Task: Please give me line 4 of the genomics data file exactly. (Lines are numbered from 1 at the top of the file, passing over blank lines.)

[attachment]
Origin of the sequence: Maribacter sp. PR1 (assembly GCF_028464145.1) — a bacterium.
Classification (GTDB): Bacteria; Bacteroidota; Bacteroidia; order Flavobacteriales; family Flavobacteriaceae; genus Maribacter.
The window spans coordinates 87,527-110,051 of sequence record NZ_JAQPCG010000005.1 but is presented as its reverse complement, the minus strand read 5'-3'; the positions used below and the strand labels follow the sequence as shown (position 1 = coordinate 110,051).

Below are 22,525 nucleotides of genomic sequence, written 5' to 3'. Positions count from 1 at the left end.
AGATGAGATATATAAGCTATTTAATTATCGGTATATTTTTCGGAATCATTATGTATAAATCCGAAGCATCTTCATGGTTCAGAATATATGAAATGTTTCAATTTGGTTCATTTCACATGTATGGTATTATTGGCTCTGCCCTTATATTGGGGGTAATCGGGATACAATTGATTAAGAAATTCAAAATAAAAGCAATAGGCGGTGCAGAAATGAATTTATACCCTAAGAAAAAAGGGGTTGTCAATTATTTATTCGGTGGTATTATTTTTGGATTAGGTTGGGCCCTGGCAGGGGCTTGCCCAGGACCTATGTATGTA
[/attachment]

Below are 22,525 nucleotides of genomic sequence, written 5' to 3'. Positions count from 1 at the left end.